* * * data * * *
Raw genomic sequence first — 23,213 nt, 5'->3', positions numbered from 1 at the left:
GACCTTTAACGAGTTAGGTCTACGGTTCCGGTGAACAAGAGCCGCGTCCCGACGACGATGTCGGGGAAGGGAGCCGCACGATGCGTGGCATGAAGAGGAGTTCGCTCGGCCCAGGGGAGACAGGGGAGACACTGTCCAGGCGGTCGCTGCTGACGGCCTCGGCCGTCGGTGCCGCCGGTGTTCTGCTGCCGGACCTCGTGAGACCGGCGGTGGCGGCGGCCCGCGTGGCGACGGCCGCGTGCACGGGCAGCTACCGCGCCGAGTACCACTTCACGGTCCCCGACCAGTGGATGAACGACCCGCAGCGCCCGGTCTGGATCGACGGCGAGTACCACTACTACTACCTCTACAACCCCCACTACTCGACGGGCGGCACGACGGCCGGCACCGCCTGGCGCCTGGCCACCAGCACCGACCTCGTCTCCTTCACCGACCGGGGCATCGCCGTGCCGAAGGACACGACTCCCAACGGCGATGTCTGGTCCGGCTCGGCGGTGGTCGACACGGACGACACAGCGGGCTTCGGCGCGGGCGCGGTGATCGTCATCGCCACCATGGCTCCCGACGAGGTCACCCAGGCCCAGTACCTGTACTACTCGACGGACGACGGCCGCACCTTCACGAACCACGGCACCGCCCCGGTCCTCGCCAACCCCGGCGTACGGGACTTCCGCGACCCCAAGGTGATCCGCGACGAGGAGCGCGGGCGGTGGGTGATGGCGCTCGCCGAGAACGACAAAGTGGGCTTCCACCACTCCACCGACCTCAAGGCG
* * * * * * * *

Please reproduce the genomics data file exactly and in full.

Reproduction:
Raw genomic sequence first — 23,213 nt, 5'->3', positions numbered from 1 at the left:
GACCTTTAACGAGTTAGGTCTACGGTTCCGGTGAACAAGAGCCGCGTCCCGACGACGATGTCGGGGAAGGGAGCCGCACGATGCGTGGCATGAAGAGGAGTTCGCTCGGCCCAGGGGAGACAGGGGAGACACTGTCCAGGCGGTCGCTGCTGACGGCCTCGGCCGTCGGTGCCGCCGGTGTTCTGCTGCCGGACCTCGTGAGACCGGCGGTGGCGGCGGCCCGCGTGGCGACGGCCGCGTGCACGGGCAGCTACCGCGCCGAGTACCACTTCACGGTCCCCGACCAGTGGATGAACGACCCGCAGCGCCCGGTCTGGATCGACGGCGAGTACCACTACTACTACCTCTACAACCCCCACTACTCGACGGGCGGCACGACGGCCGGCACCGCCTGGCGCCTGGCCACCAGCACCGACCTCGTCTCCTTCACCGACCGGGGCATCGCCGTGCCGAAGGACACGACTCCCAACGGCGATGTCTGGTCCGGCTCGGCGGTGGTCGACACGGACGACACAGCGGGCTTCGGCGCGGGCGCGGTGATCGTCATCGCCACCATGGCTCCCGACGAGGTCACCCAGGCCCAGTACCTGTACTACTCGACGGACGACGGCCGCACCTTCACGAACCACGGCACCGCCCCGGTCCTCGCCAACCCCGGCGTACGGGACTTCCGCGACCCCAAGGTGATCCGCGACGAGGAGCGCGGGCGGTGGGTGATGGCGCTCGCCGAGAACGACAAAGTGGGCTTCCACCACTCCACCGACCTCAAGGCG